How cheap can a tablet be? Australian e-tailer Kogan finds out, with a 10 inch Android tablet running Ice Cream Sandwich and a price tag that puts it well below what everyone else is charging.
Marketed as “the best value tablet PC in the world”, the Kogan Agora 10 inch is a tablet made for a specific price set: under two hundred dollars.
With a name like “Agora 10 inch”, you can expect that the screen measures 10 inches diagonally, offering what is effectively an almost identical screen size to Apple’s iPad, with the same 1024×768 resolution.
Much like the iPad, the display utilises In-Plane Switching technology, or IPS, the same sort of screen that graces not only the iPad, but also the Asus Transformer series and HTC One X and XL handsets.
Under the hood, it’s a fairly nondescript 1GHz ARM processor with a 400MHz graphics chip, 1GB RAM, and either 8 or 16GB of storage. Your available capacity can be expanded with a microSD card, however, as the expansion slot is on the right side of the tablet.
There are more ports than just this slot, with a mini HDMI, small 5V DC power port, 3.5mm jack, and two microUSB ports – one for data transfer and the other for charging. WiFi 802.11 b/g/n is also included, as is Bluetooth, and two cameras: a 2 megapixel rear camera and a 0.3 megapixel front camera.
Kogan has provided one of the latest versions of Android for customers, with Android 4.0, also known as Ice Cream Sandwich, making its appearance known on the Agora 10 inch.
Buyers can also look forward to a plastic chassis with 12mm thickness and 601 gram weight, as well as a battery that should last up to eight hours of constant use.
Priced at $179 for an 8GB and $199 for a 16GB, it’s clear just looking at the ticket that Kogan’s latest Agora tablet doesn’t exactly compete with the likes of the Apple iPad or even Samsung’s Galaxy Tab.
But there are quite a few budget tablets out there, and that’s what this device seems squarely aimed at.
Picking it up, it’s obvious that Kogan hasn’t built this with the same sense of quality that either Apple or Samsung push into their products, but even so, it doesn’t feel terrible. The black plastic back is a touch slippery, but is still easier to grip than the shiny silver aluminium back on the Apple iPad.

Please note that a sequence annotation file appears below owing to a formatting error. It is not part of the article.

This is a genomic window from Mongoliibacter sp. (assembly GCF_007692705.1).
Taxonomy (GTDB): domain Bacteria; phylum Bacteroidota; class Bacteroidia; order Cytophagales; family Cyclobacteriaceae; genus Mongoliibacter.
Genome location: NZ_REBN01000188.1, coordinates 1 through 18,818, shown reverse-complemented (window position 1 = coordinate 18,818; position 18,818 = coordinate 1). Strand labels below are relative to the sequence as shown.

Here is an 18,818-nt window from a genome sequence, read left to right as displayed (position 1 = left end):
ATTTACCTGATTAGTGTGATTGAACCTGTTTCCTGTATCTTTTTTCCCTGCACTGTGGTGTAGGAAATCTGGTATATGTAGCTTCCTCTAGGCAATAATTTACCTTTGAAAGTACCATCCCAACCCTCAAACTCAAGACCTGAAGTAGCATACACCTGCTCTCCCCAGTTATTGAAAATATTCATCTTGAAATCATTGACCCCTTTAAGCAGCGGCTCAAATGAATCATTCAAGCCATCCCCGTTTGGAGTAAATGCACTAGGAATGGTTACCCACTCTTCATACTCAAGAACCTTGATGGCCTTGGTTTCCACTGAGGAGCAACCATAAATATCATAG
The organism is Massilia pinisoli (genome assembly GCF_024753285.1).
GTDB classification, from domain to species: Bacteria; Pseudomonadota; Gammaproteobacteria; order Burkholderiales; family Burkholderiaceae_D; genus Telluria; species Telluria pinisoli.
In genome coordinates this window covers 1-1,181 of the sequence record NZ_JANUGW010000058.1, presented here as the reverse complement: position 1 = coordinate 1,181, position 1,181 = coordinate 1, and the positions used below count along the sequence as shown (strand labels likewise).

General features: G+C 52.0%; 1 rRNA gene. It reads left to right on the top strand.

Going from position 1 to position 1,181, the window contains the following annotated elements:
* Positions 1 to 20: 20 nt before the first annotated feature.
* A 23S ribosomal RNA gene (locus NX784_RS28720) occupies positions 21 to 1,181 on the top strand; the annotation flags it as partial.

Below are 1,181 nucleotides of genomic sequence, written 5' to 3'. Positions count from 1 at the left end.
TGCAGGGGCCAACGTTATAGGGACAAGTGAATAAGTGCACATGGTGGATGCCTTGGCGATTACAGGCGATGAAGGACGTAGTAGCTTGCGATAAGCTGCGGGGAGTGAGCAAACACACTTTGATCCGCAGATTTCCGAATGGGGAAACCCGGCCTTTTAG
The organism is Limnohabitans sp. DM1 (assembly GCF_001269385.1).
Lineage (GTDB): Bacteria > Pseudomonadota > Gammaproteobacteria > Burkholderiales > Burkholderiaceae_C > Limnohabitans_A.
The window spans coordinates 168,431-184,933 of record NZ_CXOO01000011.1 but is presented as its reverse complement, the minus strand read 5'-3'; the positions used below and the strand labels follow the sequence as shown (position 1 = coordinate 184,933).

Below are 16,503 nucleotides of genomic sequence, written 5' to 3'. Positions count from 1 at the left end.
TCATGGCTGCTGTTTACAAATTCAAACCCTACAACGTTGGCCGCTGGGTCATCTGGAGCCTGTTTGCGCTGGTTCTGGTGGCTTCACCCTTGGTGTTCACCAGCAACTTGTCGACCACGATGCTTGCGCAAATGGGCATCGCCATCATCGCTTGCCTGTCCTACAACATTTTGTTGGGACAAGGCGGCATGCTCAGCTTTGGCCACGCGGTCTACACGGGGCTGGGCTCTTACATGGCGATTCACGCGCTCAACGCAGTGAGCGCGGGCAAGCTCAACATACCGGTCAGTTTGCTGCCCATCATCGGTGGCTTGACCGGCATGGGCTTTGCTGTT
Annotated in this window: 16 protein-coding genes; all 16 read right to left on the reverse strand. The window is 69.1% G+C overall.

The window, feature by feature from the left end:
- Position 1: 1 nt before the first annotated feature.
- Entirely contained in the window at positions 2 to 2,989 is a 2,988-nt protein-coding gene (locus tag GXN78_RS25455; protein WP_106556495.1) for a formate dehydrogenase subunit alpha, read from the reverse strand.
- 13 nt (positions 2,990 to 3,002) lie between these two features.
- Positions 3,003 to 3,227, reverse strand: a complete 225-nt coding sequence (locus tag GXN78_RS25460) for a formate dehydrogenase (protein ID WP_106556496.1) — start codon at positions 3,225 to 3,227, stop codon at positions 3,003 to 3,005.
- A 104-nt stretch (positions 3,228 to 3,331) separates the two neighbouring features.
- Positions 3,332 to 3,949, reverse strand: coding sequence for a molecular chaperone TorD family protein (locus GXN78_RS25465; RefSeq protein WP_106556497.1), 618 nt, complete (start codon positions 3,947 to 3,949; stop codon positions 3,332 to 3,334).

A less impressive build means that the Agora does creak in various places when you hold it, but once again, for the price, we’re not totally surprised.
The screen is really the standout part of the package, offering excellent viewing angles despite the cheap price. That’s something you normally don’t see on a budget device.
While the use of IPS technology makes the viewing angles better, the resolution isn’t really up to par for what other Android tablets use, offering merely a 1024×768 screen that doesn’t feel nearly as sharp or clear as the panels used on the first two generations of Apple iPad.
But it’s in using the Agora that you discover really why the tablet costs so little.
Even with a 1GHz processor inside, the tablet lags incredibly, with slowdowns as you browse the Android Play Store, search through the app menu, and even wait for the tablet to catch up when you hit the home button and look through the home screens.
Typing couldn’t be done quickly on the on screen keyboard, and almost every app we ran suffered from performance issues. Eventually we just became used to the tablet misinterpreting our swipes as selections, as the machine slowed to a crawl.
Enough touching and prodding of apps that we felt had crashed – the web browser, YouTube, Google Mail, for example – and the Agora tablet would tell us the app had crashed, and would we like to wait or force close.
There was even a point where the tablet refused to be resurrected from standby, and we waited as we impatiently hit the power button hoping we hadn’t inadvertently killed the tablet by using it.
Surprisingly, a few of the games we tested had no problems, running at a perfectly adequate speed the moment the gameplay started, even if the menus were responding as poorly as everything else. Both “Angry Birds” and “World of Goo” seemed to run normally throughout our testing, while other mainstream apps struggled.
Even if YouTube menu and video selection struggles, while the playback of movies in the app is fine, making it into a semi-decent portable video player.
You will want to bring your own headphones, though, as the speakers are disastrous. Not only is there not enough volume to go around, but there’s also absolutely no bass, resulting in the tinniest audio you’re likely to hear.
And then there’s the thing we’re not sure about, as the Kogan Agora 10 inch features two methods of charging: through microUSB and a smaller port that comes with its own power pack. It’s not really an issue, just something that’s a touch confusing.
There’s a reason Kogan’s opposition to the iPad starts from $179, and that’s because it’s not very good.
We’re not even sure how many people would be able to tolerate the lack of speed this thing has, but families after a portable 10 inch entertainment slate for the kids or a big and bright eReader for the oldies should find the Agora 10 acceptable, even if it is a little slow.